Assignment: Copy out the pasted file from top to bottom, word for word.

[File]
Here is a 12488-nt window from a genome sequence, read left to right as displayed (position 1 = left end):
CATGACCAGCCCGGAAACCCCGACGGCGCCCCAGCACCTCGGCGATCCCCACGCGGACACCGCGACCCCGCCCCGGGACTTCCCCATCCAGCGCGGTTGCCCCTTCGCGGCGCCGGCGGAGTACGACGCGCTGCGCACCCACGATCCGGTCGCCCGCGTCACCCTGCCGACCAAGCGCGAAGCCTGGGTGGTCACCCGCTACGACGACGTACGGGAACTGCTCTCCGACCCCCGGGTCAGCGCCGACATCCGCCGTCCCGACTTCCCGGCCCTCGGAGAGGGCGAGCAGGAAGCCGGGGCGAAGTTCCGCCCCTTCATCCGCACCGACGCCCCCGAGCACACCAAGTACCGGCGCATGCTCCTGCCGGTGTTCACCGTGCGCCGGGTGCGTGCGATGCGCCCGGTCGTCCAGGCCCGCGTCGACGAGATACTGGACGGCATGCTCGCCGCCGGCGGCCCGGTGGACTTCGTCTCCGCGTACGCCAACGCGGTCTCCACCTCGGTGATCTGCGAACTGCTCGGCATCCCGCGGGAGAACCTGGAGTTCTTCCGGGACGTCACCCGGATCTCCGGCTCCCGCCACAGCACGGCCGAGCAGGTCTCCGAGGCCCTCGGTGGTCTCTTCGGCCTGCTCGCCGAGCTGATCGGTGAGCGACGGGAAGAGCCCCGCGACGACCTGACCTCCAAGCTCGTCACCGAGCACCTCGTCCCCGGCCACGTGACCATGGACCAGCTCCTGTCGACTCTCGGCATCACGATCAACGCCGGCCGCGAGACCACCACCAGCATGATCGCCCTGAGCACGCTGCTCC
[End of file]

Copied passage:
Here is a 12488-nt window from a genome sequence, read left to right as displayed (position 1 = left end):
CATGACCAGCCCGGAAACCCCGACGGCGCCCCAGCACCTCGGCGATCCCCACGCGGACACCGCGACCCCGCCCCGGGACTTCCCCATCCAGCGCGGTTGCCCCTTCGCGGCGCCGGCGGAGTACGACGCGCTGCGCACCCACGATCCGGTCGCCCGCGTCACCCTGCCGACCAAGCGCGAAGCCTGGGTGGTCACCCGCTACGACGACGTACGGGAACTGCTCTCCGACCCCCGGGTCAGCGCCGACATCCGCCGTCCCGACTTCCCGGCCCTCGGAGAGGGCGAGCAGGAAGCCGGGGCGAAGTTCCGCCCCTTCATCCGCACCGACGCCCCCGAGCACACCAAGTACCGGCGCATGCTCCTGCCGGTGTTCACCGTGCGCCGGGTGCGTGCGATGCGCCCGGTCGTCCAGGCCCGCGTCGACGAGATACTGGACGGCATGCTCGCCGCCGGCGGCCCGGTGGACTTCGTCTCCGCGTACGCCAACGCGGTCTCCACCTCGGTGATCTGCGAACTGCTCGGCATCCCGCGGGAGAACCTGGAGTTCTTCCGGGACGTCACCCGGATCTCCGGCTCCCGCCACAGCACGGCCGAGCAGGTCTCCGAGGCCCTCGGTGGTCTCTTCGGCCTGCTCGCCGAGCTGATCGGTGAGCGACGGGAAGAGCCCCGCGACGACCTGACCTCCAAGCTCGTCACCGAGCACCTCGTCCCCGGCCACGTGACCATGGACCAGCTCCTGTCGACTCTCGGCATCACGATCAACGCCGGCCGCGAGACCACCACCAGCATGATCGCCCTGAGCACGCTGCTCC